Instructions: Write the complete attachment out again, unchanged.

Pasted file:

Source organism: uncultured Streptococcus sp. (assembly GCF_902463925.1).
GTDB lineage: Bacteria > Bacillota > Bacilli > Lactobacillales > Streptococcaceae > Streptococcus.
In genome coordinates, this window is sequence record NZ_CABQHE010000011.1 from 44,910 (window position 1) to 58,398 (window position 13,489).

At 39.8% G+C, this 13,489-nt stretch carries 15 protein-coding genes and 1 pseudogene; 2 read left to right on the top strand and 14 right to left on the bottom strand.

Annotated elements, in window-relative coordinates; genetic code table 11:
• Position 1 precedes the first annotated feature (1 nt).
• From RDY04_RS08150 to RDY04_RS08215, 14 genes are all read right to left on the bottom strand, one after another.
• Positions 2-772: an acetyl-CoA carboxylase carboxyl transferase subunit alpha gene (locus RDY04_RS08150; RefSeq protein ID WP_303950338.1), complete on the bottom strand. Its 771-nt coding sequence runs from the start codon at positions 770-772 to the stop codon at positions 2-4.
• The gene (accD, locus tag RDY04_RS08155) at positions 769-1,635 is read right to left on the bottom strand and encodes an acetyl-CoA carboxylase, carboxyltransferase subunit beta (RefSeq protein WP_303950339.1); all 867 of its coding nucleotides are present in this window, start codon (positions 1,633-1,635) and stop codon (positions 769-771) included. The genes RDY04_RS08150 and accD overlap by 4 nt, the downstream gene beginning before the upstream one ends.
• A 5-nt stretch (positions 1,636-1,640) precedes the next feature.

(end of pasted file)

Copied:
Source organism: uncultured Streptococcus sp. (assembly GCF_902463925.1).
GTDB lineage: Bacteria > Bacillota > Bacilli > Lactobacillales > Streptococcaceae > Streptococcus.
In genome coordinates, this window is sequence record NZ_CABQHE010000011.1 from 44,910 (window position 1) to 58,398 (window position 13,489).

At 39.8% G+C, this 13,489-nt stretch carries 15 protein-coding genes and 1 pseudogene; 2 read left to right on the top strand and 14 right to left on the bottom strand.

Annotated elements, in window-relative coordinates; genetic code table 11:
• Position 1 precedes the first annotated feature (1 nt).
• From RDY04_RS08150 to RDY04_RS08215, 14 genes are all read right to left on the bottom strand, one after another.
• Positions 2-772: an acetyl-CoA carboxylase carboxyl transferase subunit alpha gene (locus RDY04_RS08150; RefSeq protein ID WP_303950338.1), complete on the bottom strand. Its 771-nt coding sequence runs from the start codon at positions 770-772 to the stop codon at positions 2-4.
• The gene (accD, locus tag RDY04_RS08155) at positions 769-1,635 is read right to left on the bottom strand and encodes an acetyl-CoA carboxylase, carboxyltransferase subunit beta (RefSeq protein WP_303950339.1); all 867 of its coding nucleotides are present in this window, start codon (positions 1,633-1,635) and stop codon (positions 769-771) included. The genes RDY04_RS08150 and accD overlap by 4 nt, the downstream gene beginning before the upstream one ends.
• A 5-nt stretch (positions 1,636-1,640) precedes the next feature.